By Nick Schneider Fox Valley Technical College Welding and health care now use robotics, diesel training uses virtual reality and the aviation industry looks to simulation technology to attract a new generation of pilots. Yes, innovation today applies to agriculture as well with the use of drones and GPS-programmed technologies. Farming, however, is also returning to its simple roots to make the sector more appealing.
Enter Fox Valley Technical College (FVTC) — one of the state’s originators of agriculture training, spanning more than 70 years. It’s no stranger to technology, thanks to two newer innovations in bovine birth and combine simulation as well as a longstanding partnership with Case IH/Service Motor Company. That said, for the fall 2018-19 academic year, FVTC has its sights set on simpler and clearer pathways for students in the form of a little restructuring.
Feast: Anti-agriculture activists — folks who love to tell other people how to live their lives — have a problem. Now the people who claim to be protecting the planet are beating up on people who claim to be protecting animals.
The so-called “Friends of the Earth” recently issued a report slamming the environmental benefits of meat substitutes and lab-grown animal products.
By Kelly Wilfert For MAA Our youth are our future.
Few understand this better than the American farmer. From little ones on, agriculturists train our youth for the future. We plan to preserve the land, pass on the farm and share stories of our own lessons learned. From farm chores and tractor rides to 4-H and FFA, we teach agricultural youth to be future workers, professionals and leaders.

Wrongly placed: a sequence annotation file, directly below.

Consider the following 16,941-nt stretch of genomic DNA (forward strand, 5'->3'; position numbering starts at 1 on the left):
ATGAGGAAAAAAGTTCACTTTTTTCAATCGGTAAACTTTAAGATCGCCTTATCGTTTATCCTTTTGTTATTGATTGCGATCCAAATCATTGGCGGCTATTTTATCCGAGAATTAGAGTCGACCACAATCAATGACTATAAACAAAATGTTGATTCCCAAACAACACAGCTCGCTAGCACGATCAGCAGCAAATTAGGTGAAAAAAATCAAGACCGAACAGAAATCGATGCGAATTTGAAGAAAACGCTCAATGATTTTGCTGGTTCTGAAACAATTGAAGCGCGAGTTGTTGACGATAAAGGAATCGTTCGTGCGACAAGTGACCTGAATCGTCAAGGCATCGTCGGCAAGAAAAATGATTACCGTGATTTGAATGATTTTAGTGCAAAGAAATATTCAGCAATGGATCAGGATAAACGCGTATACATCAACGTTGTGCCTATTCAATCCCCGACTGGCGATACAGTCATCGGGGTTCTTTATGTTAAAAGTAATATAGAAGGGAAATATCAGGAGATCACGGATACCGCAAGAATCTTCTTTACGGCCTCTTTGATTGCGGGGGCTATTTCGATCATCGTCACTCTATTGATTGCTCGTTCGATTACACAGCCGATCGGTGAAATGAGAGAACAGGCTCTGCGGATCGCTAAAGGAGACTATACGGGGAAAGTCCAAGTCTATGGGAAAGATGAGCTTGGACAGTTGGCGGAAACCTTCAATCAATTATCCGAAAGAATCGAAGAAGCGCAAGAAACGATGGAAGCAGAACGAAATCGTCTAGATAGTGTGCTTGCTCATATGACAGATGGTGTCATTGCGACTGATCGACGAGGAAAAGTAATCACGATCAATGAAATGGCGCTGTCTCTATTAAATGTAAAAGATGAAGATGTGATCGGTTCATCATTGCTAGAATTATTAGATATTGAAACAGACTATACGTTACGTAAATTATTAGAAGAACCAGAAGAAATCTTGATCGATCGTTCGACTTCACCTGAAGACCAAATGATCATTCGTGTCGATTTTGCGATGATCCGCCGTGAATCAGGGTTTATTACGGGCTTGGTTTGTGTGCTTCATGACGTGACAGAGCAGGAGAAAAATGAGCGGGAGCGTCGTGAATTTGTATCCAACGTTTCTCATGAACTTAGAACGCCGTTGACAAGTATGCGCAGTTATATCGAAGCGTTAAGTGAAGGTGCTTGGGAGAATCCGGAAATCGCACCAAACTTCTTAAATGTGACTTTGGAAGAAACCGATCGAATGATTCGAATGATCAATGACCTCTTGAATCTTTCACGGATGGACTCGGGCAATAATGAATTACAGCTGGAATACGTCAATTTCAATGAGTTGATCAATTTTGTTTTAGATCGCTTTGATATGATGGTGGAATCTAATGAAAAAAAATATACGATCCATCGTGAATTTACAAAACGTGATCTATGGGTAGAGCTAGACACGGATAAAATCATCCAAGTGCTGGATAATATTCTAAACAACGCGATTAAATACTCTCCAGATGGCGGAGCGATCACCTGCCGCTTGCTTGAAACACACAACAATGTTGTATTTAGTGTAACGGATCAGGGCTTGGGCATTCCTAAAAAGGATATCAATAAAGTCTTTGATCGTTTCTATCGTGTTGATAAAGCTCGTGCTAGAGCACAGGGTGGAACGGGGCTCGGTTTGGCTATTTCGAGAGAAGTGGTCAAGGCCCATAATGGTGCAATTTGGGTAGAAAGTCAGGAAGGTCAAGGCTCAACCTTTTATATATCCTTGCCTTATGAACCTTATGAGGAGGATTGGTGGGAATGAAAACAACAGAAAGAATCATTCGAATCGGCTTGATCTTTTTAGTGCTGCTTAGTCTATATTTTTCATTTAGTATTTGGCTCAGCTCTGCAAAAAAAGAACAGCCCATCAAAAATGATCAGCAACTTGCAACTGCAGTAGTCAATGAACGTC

Yet, as USDA’s 2012 Census of Agriculture shows, the average age of U.S. farmers is 58.3 years old and steadily rising, and farms and companies face difficulty recruiting and retaining young talent. The companies that “win” in the race for employees will be those who allow our future, our youth, to step up.
By University of Wisconsin-Madison MADISON, Wis. — At first glance, it’s a simple snapshot: A few dozen attendees of the Wisconsin Farm Technology Days trade show have settled into their seats on a tractor-hitched wagon, ready to be tugged around the trade show’s sprawling Wood County grounds.
But among them is a man in a wheelchair with a gleaming smile. When Nancy Esser saw the photograph, she became emotional. It’s evidence of an opportunity that wouldn’t have been possible – even a few years ago – without the concerted efforts of her staff at the Marshfield Agricultural Research Station (MARS) and the College of Agricultural and Life Sciences.
By Leah Call MAA Entrepreneur Brad McDonald — recently named one of Forbes magazine’s 30 visionaries under 30 years old — thought it was odd that he could purchase just about anything online, except the things he needed for his farming operation. He then jumped at the opportunity to launch Agroy Inc., an online marketplace for agricultural products such as seed, fertilizers and chemicals.
McDonald started the business 2 ½ years ago after seeing a LinkedIn post about European-based Agroy, which was selling ag products online.
“I took an interest in it, and found out they were actually looking to branch out beyond Europe,” McDonald said. “They had proven the model was working, and they were looking for someone to implement it in the U.S.”